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Greenville Regional Preview
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Interestingly enough, both of the Sweet 16 games in this regional are rematches of games from the regular season. Three of the four teams (Notre Dame, South Carolina and UCLA) also have representatives on the 28-player list of 2023 NCAA Tournament double-doubles.
1-seed South Carolina vs. 4-seed UCLA, Saturday at 2:00 p.m. ET on ESPN
South Carolina went into halftime in its second-round game against South Florida up just four. In the locker room, it wasn’t (just) Coach Dawn Staley who made the adjustments. Senior Brea Beal said the players were ”talking amongst each other before coach [came] in and just pointing out some things, some ideas we have, and just going out there and making that adjustment…” And they certainly did, proceeding to outscore the Bulls 43-16 in the second half. The Gamecocks’ Zia Cooke and Laeticia Amihere combined to outscore the Bulls by themselves in the second half.
It was a similar story for the Gamecocks in their first meeting with UCLA. South Carolina was actually down at half, but the Gamecocks rallied back to tie the score to end the third quarter and ended up winning by nine. The Bruins were just one of five teams this season to lose to South Carolina by single digits. UCLA Coach Cori Close said that in the handshake line after that game, Staley told her, “We will meet again.”
To get to the rematch with the Gamecocks, UCLA beat Oklahoma on Monday by nine and needed a strong fourth quarter after allowing a 13-point halftime lead to disappear. In both games, UCLA was led by Charisma Osborne. She had nine of the Bruins’ 17 points in the fourth quarter against South Carolina. In Monday’s win against Oklahoma, Osborne had a career-high 36, the most so far in this 2023 NCAA Tournament and the most ever by a UCLA player in postseason history.
In addition to its overall talent advantage, South Carolina is playing much closer to home. So the crowd will probably be on their side, which could play a role in the game’s outcome.
What our predictor thinks: With the game technically on a neutral floor, our predictor gives South Carolina a 95.2% chance to win, with a 20.4 point margin. With the game roughly 22 times closer to Colonial Life Arena in Columbia than it is to Pauley Pavilion in Los Angeles, we’re going to add that if we classified this as a home contest for the Gamecocks, their likelihood of winning goes up to 97.1% and the margin to 24.3.
2-seed Maryland vs. 3-seed Notre Dame, Saturday at 11:30 a.m. ET on ESPN
The first meeting was a two-point regular season Maryland win. The Terrapins prevailed 74-72 over Notre Dame in South Bend back on Dec. 1 on a Diamond Miller jumper y’all might remember:
Miller not only scored the winning basket for the Terrapins in the first matchup with Notre Dame, but she scored over half of the team’s points in the final quarter (13 out of 23). She ended the night with 31 points, plus 12 rebounds and five assists. As you’d expect from a Second Team AP All-American, Miller has led the way for Maryland all season, including its game to get to Greenville. In that Round of 32 game against Arizona, she scored 24, including 13 in the second half to dig the Terrapins out of their one-point halftime deficit. She is the only player in the country averaging at least 19 points, 6 rebounds, 2.5 assists, two steals, and a block per game this season (and one of only 14 to do it since HHS has been tracking). She will be the one at the top of the scouting report for the Fighting Irish.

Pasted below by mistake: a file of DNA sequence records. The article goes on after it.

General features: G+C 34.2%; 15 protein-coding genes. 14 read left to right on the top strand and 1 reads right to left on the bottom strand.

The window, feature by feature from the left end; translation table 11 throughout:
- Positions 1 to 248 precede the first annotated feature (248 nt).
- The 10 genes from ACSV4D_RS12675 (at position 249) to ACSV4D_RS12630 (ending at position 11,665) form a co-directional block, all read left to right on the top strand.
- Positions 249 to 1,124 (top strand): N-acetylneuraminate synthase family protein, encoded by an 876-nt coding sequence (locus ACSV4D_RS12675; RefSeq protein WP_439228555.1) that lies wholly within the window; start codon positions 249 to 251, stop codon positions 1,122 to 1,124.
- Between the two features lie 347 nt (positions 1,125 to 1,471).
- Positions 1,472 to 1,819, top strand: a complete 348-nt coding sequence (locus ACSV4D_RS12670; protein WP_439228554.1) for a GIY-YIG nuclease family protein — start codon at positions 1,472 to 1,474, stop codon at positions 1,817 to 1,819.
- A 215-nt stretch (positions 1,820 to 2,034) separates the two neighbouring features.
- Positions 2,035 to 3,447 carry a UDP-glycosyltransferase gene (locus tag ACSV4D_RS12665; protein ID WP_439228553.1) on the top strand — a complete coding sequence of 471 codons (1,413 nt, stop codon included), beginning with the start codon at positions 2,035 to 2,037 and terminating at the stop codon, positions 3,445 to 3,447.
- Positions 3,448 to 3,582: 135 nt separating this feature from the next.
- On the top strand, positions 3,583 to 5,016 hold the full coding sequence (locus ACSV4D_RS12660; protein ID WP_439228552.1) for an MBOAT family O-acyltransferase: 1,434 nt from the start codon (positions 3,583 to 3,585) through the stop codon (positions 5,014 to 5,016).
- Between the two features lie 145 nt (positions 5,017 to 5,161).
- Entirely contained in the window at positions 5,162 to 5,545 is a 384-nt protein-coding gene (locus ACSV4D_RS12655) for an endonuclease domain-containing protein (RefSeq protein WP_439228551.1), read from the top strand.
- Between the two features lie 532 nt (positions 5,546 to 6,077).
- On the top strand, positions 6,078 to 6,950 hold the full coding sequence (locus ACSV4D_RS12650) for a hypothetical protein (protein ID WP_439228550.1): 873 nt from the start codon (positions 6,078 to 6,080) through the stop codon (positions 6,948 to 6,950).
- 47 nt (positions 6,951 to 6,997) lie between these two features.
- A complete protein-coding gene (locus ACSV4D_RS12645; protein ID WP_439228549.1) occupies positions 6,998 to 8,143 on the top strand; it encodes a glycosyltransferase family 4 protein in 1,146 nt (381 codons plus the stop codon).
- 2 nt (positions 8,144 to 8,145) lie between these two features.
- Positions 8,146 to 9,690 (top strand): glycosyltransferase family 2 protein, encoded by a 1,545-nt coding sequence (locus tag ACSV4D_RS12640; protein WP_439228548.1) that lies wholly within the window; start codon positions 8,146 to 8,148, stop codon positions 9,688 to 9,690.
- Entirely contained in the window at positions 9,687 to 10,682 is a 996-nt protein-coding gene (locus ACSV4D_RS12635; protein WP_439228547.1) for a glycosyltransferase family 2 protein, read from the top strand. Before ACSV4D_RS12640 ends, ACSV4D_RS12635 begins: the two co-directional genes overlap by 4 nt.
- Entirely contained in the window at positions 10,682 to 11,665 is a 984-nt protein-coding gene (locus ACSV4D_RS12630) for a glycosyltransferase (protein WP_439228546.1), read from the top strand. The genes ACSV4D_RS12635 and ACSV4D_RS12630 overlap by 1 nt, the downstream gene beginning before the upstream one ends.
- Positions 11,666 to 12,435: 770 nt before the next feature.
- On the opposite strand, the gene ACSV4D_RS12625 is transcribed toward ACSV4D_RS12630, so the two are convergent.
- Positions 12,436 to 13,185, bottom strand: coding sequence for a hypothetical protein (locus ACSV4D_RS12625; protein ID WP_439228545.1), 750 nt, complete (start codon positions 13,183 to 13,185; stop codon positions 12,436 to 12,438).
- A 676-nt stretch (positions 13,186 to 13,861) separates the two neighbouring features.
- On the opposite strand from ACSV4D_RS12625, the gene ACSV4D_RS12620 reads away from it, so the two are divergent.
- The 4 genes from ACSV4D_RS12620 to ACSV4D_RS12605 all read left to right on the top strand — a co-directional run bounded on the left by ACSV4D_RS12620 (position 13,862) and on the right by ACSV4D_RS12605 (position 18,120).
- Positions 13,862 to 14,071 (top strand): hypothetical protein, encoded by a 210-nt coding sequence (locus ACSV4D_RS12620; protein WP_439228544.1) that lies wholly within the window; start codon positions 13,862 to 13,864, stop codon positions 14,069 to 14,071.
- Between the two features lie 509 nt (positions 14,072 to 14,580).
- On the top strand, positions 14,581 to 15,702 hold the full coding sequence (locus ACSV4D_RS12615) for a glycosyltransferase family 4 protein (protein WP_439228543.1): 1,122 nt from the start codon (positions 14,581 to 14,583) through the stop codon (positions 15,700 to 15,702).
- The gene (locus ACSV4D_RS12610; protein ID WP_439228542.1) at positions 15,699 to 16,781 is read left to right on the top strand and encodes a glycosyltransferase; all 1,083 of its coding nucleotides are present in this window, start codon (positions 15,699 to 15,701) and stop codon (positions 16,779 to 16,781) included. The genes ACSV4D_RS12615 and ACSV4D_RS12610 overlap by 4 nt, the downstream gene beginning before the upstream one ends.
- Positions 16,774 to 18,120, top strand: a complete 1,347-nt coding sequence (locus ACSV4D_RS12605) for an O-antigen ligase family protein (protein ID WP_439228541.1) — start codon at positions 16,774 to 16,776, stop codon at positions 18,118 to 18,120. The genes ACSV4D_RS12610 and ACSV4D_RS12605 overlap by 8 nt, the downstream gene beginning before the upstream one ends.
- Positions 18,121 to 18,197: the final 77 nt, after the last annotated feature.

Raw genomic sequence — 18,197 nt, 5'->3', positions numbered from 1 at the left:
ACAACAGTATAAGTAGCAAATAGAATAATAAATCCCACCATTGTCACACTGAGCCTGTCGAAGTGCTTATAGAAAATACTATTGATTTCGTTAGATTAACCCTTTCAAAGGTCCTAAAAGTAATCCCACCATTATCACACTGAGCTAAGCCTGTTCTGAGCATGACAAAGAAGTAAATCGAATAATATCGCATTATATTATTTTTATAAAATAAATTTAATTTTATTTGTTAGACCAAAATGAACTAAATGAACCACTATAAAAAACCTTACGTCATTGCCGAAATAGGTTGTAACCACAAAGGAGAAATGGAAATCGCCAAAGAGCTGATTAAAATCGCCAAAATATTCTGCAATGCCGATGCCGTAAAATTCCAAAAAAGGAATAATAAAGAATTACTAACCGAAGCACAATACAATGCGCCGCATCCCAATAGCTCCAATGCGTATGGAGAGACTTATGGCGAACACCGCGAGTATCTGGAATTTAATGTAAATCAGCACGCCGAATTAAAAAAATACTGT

Unfortunately, in this one, the Fighting Irish will be without all-everything player and AP Second Team member Olivia Miles, who contributed 14 points, seven assists and four rebounds in the two teams’ first matchup. Also missing from Notre Dame’s lineup will be Dara Mabrey, who played 35 minutes in the teams’ regular-season meeting and scored seven points to go along with three rebounds and two assists. The (really) good news for Notre Dame, is, despite getting blown out in the semifinals of the ACC Tournament by fellow Sweet 16 team Louisville, they’ve rallied to win their two NCAA Tournament games. Since Miles went down, Maddy Westbeld and Sonia Citron have generally been the scoring leaders for the Irish. Citron led the way on Sunday, too, but right behind her was Lauren Ebo, who added a Notre Dame NCAA Tournament-record 18 rebounds. Ebo is one of only four players with more than one double-double so far in this season’s NCAA Tournament.
Maryland was able to shut Ebo down in the Dec. 1 meeting, as she only managed one point and five rebounds. The Fighting Irish are a much better rebounding team than the Terrapins, and so will need a better performance from Ebo to capitalize on that advantage. On the flip side, Maryland is a much better 3-point shooting team than Notre Dame, thanks to Miller, Brinae Alexander and Abby Meyers. They can keep up with Westbeld and Citron from distance (although it’s unlikely those two will shoot 0% from three as they did on Sunday).
What our predictor thinks: It gives Maryland a 52.7% chance to win on a neutral floor (the XFINITY Center is roughly 100 miles closer to Bon Secours Wellness Arena, but it’s 500+ miles from both there and the Joyce Center), but the margin is just 0.8.
What our predictor says about the possible Elite Eight matchups: